Money is always the elephant in the room. Whether we’re broke, trying to save more or just trying to spend less, we all have our own money problems. It’s the one thing you can never get enough of; we’re always going to want more. But how can you have fun on a budget if it seems like everything has a price tag?
In an effort to save money, Michelle McGagh decided not to spend money for an entire year, which she later wrote about in The No Spend Year: How You Can Spend Less and Live More. Obviously, she needed to spend on necessities, such as home, food, utilities and essential toiletries. But for one year, McGagh enacted a self-imposed rule that she couldn’t spend on things that were unnecessary, such as vacations, drinks with friends, eating out, and tickets to movies, concerts, shows and plays. In the end, McGagh was able to successfully execute her no-spend year, and she saved more than 22,000 euros (more than $24,000 USD) in the process.
Perhaps participating in a no-spend year is too intimidating of an undertaking for you, but here are seven (easier) ways you can have fun without spending money to help you save a little more.
Not a book, though that’s a great and productive way to stay entertained. Read your local paper and other local publications, online and off. Many have community calendars with a list of events happening in your area, everything from concerts to food festivals to lectures and more. Scan articles like this for one keyword: free. They might not be what you’d pick first, and they might require you to step outside your comfort zone, but when is that ever a bad thing, to try something new?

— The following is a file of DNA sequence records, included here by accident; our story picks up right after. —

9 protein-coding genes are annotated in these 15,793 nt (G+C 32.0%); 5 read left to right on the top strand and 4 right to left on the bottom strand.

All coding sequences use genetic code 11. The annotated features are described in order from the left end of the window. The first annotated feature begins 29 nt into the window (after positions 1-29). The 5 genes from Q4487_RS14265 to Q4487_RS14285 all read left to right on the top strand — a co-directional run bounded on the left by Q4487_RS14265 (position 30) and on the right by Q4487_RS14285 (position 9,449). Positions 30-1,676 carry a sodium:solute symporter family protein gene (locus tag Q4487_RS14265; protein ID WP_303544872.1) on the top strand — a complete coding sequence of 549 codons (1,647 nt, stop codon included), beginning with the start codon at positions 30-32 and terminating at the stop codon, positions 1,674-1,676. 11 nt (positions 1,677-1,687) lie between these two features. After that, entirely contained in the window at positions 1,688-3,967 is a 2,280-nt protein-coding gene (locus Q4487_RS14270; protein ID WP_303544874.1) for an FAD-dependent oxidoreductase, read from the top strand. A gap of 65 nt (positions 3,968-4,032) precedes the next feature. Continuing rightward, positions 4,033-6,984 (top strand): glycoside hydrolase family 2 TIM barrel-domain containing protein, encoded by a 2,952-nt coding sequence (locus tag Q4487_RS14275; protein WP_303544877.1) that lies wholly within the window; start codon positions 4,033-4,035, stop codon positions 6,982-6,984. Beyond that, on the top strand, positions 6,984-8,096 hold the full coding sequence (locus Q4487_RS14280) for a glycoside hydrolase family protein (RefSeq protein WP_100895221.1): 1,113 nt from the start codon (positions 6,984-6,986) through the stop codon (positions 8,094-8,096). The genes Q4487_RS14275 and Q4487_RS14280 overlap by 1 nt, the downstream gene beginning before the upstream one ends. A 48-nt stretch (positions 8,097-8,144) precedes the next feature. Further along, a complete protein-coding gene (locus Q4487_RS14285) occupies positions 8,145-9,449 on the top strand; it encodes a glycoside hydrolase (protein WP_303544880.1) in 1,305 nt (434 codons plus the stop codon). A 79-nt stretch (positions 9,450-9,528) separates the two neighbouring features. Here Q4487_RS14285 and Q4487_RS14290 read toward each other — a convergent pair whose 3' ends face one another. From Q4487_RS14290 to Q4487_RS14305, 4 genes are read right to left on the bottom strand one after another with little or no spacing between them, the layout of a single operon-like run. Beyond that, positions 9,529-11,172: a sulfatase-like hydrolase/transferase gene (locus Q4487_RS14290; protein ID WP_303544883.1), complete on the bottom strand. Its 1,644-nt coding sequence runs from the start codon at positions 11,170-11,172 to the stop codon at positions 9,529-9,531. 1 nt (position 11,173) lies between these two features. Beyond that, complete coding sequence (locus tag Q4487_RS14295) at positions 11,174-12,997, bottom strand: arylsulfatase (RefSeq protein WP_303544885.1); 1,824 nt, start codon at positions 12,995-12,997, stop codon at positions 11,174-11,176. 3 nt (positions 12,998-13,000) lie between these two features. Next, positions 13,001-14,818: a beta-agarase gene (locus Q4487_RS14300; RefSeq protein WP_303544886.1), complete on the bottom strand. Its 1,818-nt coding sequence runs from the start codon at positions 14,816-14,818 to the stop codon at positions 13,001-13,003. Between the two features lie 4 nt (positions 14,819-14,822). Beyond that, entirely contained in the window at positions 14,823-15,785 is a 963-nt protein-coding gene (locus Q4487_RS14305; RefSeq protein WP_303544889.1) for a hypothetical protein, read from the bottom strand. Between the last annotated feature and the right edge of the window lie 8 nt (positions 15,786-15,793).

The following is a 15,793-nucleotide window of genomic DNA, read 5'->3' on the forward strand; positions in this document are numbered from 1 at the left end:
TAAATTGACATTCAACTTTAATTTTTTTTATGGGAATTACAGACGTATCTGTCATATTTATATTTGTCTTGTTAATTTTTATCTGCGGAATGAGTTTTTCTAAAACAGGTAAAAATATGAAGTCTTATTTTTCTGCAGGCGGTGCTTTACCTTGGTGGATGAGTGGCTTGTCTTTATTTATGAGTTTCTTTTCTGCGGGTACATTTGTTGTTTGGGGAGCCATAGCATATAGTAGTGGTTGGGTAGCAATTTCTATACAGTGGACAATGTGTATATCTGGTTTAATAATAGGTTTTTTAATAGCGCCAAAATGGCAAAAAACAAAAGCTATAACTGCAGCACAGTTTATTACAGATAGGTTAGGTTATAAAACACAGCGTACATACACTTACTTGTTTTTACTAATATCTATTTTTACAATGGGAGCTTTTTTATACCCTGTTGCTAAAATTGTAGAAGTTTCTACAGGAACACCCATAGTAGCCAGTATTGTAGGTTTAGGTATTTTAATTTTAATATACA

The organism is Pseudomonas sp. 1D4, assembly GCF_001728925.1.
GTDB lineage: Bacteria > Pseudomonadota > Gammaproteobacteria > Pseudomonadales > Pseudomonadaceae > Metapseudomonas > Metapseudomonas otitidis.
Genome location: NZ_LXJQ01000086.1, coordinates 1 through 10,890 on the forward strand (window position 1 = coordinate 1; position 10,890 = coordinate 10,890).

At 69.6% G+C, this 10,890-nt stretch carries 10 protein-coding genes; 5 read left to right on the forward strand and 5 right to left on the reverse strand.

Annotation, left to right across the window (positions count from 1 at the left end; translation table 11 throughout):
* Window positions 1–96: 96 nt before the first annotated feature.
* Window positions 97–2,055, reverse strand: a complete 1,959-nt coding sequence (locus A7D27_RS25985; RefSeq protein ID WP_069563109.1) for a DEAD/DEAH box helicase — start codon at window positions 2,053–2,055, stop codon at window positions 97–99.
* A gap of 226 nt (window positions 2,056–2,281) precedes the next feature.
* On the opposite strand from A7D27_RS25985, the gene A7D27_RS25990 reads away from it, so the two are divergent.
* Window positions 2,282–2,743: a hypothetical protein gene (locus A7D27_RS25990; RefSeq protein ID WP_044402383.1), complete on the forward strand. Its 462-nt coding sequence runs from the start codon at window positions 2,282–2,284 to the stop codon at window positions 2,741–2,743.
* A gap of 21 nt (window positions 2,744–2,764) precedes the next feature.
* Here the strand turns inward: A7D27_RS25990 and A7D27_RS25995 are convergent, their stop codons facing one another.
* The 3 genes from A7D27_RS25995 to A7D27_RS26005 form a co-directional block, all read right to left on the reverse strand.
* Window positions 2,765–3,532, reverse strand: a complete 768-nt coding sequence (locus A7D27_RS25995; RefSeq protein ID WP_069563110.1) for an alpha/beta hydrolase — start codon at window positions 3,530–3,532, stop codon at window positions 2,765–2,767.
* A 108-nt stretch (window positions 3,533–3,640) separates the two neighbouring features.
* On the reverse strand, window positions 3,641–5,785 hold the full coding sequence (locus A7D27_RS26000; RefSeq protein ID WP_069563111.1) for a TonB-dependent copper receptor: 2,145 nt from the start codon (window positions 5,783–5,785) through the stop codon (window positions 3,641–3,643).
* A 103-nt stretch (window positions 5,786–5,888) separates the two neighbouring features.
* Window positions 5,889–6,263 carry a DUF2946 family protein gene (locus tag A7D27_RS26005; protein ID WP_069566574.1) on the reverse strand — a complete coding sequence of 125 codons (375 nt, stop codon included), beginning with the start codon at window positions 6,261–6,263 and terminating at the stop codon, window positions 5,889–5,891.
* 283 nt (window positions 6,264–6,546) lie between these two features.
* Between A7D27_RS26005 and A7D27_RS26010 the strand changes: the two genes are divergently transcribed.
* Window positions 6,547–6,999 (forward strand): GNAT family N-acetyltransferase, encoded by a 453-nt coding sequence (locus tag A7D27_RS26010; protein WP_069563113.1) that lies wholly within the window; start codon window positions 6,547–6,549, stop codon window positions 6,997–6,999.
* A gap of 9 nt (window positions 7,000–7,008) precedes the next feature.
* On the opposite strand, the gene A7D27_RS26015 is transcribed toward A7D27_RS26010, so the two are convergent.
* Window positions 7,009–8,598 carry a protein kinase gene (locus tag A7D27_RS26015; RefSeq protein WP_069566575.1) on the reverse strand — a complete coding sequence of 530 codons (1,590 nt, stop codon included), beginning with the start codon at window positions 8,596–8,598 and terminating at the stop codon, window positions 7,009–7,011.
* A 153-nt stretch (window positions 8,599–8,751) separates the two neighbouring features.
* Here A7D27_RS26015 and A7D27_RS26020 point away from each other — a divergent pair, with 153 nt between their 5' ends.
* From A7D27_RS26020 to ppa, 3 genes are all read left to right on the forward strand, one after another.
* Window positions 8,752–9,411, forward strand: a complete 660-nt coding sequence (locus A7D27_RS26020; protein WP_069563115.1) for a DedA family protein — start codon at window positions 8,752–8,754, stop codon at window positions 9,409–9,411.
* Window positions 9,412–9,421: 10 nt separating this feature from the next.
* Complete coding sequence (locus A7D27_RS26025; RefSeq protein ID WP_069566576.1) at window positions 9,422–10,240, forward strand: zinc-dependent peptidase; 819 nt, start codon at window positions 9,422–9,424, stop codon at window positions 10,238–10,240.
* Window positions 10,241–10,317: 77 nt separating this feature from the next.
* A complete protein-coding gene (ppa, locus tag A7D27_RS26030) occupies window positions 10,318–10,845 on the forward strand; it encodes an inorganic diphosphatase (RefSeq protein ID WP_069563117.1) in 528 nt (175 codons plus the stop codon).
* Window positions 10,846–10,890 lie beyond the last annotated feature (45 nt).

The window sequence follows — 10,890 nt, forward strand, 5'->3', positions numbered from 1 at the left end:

2. Host a movie night.
If you don’t feel like going out, have your friends come to you. Host a movie night and make it a potluck where every guest brings a dish or snack to share. If you want to make a day of it instead, pick a series and settle in for a marathon. And if movies aren’t your thing, make it a game night. In addition to your guests contributing a food or drink item, ask them to bring their favorite board game.
3. Go outside.
Grab your bike and go for a ride around your neighborhood. If you don’t have a bike, lace up your tennis shoes and go for a walk, hike or run. Activities like these aren’t just good exercise for your body, there’s other health benefits, too, like the fact that you’re soaking up vitamin D, reducing stress and improving your mood, and it’s all for free.
Volunteering for a local charity or organization is good for your soul (and your wallet). According to a 2009 study by social psychologist Jorge A. Barraza, Ph.D., and neuroscientist Paul J. Zak, Ph.D., when people are empathetic, 47 percent more oxytocin (aka the feel-good hormone) is released into the brain.
5. Search for treasure.
Check out yard sales in your area—even if you’re not interested in buying something for yourself. Search for anything that looks curious, take it home and research it online. You never know when an antique could be worth more than what you bought it for. If nothing else, you’re enriching your mind.
Many cities have museums with free general admission, or museums with free days. Find out if any museums near you offer complimentary entry and spend an afternoon learning something new. Your friends will think you’re so cultured for going to a museum, and it’ll cost you nothing.
When in doubt, explore. Head out to your city’s downtown or city center and just walk around. Maybe you’ll run into a free event or some captivating wall art—a perfect photo op for your Instagram.
If you’re looking for something fun to do this summer, keep this list of ideas in mind before you pull out your wallet to have a good time.